Original Illustrated Version By Mark Twain

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Huck was irritated to think he had been such a goose and betrayed such a sus­picious excitement, for he had dropped the idea that the parcel brought from the tavern was the treasure, as soon as he had heard the talk at the widow's stile. He had only thought it was not the treasure, however—he had not known that it wasn't —and so the suggestion of a captured bundle was too much for his self-possession. But on the whole he felt glad the little episode had happened, for now he knew beyond all question that that bundle was not the bundle, and so his mind was at rest and exceedingly comfortable. In fact everything seemed to be drifting just in the right direction, now; the treasure must be still in No. 2, the men would be captured and jailed that day, and he and Tom. could seize the gold that night without any trouble or any fear of interruption.
Just as breakfast was completed there was a knock at the door. Huck jumped for a hiding place, for he had no mind to be connected even remotely with the late event. The Welchman admitted several ladies and gentlemen, among them the widow Douglas, and noticed that groups of citzens were climbing up the hill—to stare at the stile. So the news had spread.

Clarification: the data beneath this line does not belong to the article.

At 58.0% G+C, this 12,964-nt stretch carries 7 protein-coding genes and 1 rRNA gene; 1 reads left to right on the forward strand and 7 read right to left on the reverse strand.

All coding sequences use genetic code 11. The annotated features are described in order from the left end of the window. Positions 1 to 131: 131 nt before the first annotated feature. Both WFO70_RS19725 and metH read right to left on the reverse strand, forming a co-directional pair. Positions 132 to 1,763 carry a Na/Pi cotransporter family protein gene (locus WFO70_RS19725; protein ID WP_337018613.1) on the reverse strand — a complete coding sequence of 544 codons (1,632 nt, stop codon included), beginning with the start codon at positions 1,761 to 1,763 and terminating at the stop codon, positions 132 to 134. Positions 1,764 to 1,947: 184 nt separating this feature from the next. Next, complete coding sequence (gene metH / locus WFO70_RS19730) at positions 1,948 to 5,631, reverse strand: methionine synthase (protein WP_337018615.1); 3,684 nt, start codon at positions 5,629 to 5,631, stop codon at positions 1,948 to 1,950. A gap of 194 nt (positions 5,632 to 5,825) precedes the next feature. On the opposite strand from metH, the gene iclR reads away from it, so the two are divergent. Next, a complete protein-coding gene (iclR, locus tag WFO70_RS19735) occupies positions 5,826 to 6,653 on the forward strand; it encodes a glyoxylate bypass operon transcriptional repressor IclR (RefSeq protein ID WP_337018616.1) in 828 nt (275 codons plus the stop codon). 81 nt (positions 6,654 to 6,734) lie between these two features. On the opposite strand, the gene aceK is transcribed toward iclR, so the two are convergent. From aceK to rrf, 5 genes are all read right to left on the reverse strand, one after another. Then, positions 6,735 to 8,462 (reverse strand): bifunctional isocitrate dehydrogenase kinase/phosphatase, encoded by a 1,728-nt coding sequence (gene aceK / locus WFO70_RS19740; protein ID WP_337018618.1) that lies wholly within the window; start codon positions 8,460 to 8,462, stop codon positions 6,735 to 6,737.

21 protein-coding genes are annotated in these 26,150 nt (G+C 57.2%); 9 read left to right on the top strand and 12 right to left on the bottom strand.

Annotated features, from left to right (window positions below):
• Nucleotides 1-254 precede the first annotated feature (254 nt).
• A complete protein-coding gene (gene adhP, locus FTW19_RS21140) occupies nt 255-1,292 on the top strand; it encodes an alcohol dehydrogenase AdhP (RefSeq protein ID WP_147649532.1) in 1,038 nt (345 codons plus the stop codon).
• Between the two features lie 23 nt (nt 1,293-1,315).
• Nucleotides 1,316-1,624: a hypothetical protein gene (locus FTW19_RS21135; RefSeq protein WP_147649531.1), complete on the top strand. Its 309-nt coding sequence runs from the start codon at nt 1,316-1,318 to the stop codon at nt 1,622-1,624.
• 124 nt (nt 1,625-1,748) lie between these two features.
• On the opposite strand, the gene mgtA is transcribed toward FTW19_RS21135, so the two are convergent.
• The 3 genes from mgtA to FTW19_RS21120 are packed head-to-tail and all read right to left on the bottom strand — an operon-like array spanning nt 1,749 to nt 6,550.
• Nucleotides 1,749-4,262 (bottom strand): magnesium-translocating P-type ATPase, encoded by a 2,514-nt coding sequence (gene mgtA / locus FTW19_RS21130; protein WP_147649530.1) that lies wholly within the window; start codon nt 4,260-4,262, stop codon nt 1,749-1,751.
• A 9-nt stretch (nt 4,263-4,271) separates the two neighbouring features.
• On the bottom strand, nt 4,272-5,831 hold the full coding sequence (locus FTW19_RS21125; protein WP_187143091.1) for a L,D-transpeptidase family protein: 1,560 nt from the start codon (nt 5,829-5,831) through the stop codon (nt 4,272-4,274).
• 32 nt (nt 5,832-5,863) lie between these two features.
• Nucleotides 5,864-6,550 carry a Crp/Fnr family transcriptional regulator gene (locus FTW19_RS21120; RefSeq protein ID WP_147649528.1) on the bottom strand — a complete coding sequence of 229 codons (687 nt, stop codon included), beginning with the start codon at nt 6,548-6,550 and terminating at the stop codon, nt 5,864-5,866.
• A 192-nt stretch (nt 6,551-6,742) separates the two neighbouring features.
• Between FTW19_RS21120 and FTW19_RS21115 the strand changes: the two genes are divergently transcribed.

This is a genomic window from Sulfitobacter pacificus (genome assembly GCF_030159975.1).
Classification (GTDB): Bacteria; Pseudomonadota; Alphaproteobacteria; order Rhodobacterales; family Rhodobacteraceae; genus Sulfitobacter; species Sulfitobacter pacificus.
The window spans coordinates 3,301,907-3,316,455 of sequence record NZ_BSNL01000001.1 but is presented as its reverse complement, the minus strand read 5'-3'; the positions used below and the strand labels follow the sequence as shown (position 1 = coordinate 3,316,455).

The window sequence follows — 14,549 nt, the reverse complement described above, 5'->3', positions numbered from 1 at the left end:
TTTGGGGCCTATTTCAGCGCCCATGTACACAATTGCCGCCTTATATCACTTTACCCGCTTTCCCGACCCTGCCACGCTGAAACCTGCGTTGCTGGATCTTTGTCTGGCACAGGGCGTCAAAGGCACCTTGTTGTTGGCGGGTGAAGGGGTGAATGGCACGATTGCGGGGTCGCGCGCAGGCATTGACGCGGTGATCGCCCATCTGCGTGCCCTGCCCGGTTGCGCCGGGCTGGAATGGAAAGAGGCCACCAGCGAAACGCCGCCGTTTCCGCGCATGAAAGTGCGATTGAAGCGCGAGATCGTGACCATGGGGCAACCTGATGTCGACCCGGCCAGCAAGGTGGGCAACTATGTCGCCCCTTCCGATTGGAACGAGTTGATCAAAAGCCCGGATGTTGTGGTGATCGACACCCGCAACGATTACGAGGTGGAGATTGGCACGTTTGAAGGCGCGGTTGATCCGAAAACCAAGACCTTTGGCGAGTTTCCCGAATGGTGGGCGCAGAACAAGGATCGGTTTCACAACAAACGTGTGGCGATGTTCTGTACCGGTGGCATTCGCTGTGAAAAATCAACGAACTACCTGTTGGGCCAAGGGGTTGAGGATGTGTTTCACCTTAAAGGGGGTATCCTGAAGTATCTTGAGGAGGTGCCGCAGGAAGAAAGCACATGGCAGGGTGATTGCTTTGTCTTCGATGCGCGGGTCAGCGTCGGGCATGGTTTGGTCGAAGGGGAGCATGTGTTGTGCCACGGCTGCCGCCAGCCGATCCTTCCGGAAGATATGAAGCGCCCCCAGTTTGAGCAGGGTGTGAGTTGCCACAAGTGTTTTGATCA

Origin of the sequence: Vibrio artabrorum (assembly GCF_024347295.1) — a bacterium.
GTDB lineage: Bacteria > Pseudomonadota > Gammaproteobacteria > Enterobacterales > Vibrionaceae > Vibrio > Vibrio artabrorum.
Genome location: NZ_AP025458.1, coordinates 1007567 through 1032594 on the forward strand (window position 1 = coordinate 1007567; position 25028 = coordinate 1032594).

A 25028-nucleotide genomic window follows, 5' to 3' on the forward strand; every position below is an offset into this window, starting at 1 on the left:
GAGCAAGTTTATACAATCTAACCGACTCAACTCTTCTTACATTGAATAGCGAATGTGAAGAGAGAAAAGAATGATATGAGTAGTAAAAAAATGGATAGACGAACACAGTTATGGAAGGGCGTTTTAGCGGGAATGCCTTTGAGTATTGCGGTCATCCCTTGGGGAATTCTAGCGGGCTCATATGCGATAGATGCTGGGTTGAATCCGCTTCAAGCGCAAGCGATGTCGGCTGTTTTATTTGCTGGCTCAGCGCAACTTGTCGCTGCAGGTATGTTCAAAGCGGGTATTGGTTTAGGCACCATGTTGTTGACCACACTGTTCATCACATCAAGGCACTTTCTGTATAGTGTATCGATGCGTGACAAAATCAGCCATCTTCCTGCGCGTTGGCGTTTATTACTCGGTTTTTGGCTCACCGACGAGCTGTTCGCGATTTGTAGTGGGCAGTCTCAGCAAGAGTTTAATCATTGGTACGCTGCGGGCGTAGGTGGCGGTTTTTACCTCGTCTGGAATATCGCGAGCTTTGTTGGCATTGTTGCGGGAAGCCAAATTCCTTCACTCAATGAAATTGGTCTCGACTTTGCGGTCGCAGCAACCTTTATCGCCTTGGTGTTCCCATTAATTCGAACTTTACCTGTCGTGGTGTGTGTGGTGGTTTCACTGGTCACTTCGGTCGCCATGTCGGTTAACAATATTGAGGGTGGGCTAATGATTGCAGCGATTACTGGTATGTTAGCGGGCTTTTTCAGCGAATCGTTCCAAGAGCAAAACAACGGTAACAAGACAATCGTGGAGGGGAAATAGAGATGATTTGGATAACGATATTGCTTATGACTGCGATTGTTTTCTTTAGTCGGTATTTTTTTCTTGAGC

The Welchman had to tell the story of the night to the visitors. The widow's gratitude for her preservation was outspoken.
" Don't say a word about it madam. There's another that you're more beholden to than you are to me and my boys, maybe, but he don't allow me to tell his name. We wouldn't have been there but for him."
Of course this excited a curiosity so vast that it almost belittled the main matter—but the Welchman allowed it to eat into the vitals of his visitors, and through them be transmitted to the whole town, for he refused to part with his secret. When all else had been learned, the widow said:
"I went to sleep reading in bed and slept straight through all that noise. Why didn't you come and wake me ? "
"We judged it warn't worth while. Those fellows warn't likely to come again— they hadn't any tools left to work with, and what was the use of waking you up and scaring you to death ? My three negro men stood guard at your house all the rest of the night. They've'just come back."
More visitors came, and the story had to be told and re-told for a couple of hours more.